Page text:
The cell suspension in PBS was placed on ice for several minutes. Large pieces of debris were removed and then suspension was centrifuged (Heraeus Megafuge 1. OR) at 1200rpm for 10 minutes at 4 C. The supernatant was removed and then the spleen cell pellet was resuspended in 5ml of Red Blood Cell Lysis Buffer and placed on ice for 5 minutes. Then 5ml of RPMI complete medium was added and centrifuged for a further 10 minutes at 1200rpm at 4 C. The spleen cell pellet was washed 3 times with 10 ml RPMI complete medium and finally resuspended in 10ml of RPMI complete medium and stored on ice until required.
Peyer's Patches and Meserzteric Lvmph Nodes

The cell suspension in PBS was centrifuged (Heraeus Megafuge 1. OR) at 1200rpm for 10 minutes at 4 C. The supernatant was discarded and the pellet was washed a further 3 times with 10 ml RPMI complete medium, and finally resuspended in 10ml RPMI complete medium and stored on ice until required.

Cell Counts of Spleen, Mesenterc Lymph Nodes a7Id Peyer's Patches

Cell counts were made by using trypan blue dye exclusion. The spleen cells were diluted 1 in 5 with trypan blue (Sigma), and the Peyer's patches and Mesenteric lymph nodes were diluted 1 in 2. The cell count was obtained using a counting chamber (WEBER) and an Olympus inverted microscope. The number of cells per ml was then calculated.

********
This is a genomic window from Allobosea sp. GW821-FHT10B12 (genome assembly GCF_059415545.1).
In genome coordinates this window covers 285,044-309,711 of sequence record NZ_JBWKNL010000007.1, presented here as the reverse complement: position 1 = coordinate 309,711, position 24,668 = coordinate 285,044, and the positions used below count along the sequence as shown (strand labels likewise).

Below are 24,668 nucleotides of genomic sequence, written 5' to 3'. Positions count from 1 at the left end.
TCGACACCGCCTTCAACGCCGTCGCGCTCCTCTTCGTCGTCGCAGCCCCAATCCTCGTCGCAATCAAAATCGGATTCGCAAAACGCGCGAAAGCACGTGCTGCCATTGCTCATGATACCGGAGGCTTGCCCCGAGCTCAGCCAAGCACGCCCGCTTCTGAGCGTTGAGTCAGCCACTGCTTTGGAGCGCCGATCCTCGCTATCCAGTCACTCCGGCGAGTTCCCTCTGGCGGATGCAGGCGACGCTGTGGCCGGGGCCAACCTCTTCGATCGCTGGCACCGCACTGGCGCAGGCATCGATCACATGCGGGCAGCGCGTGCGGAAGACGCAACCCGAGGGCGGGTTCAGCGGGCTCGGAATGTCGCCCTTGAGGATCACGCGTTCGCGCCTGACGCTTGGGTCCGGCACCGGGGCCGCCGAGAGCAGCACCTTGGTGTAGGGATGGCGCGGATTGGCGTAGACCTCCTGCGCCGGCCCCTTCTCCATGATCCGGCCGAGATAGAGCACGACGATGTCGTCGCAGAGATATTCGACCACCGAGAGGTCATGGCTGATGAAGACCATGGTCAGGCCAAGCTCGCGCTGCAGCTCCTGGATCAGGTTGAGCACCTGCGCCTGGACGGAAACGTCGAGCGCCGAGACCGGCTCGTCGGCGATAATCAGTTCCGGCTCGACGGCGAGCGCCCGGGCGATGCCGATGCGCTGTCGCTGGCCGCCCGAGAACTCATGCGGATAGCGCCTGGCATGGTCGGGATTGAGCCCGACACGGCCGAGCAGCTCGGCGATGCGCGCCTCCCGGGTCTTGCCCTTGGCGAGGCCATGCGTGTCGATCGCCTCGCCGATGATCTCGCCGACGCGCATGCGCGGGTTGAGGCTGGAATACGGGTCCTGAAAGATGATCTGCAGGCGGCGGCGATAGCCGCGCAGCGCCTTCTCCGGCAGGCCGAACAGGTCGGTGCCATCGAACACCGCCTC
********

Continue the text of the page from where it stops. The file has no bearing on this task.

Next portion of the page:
Lynzplzocyte Proliferations

The lymphocyte proliferations were set up in Nunclon Surface tissue culture plates.

A total of eighteen plates were set up. Six plates were needed to accommodate the several different proliferation combinations for each day of harvest. The plates were set up in a manner, as to test for the optimum antigen concentration, the best stimulating antigen, WTB, STCF, or a combination of WTB/STCF and the best vaccine. The optimum day for T-cell proliferation was determined by setting the plates up in replicate and harvesting the plates on day 3,4 and 5, to determine which gave the highest T-cell proliferations.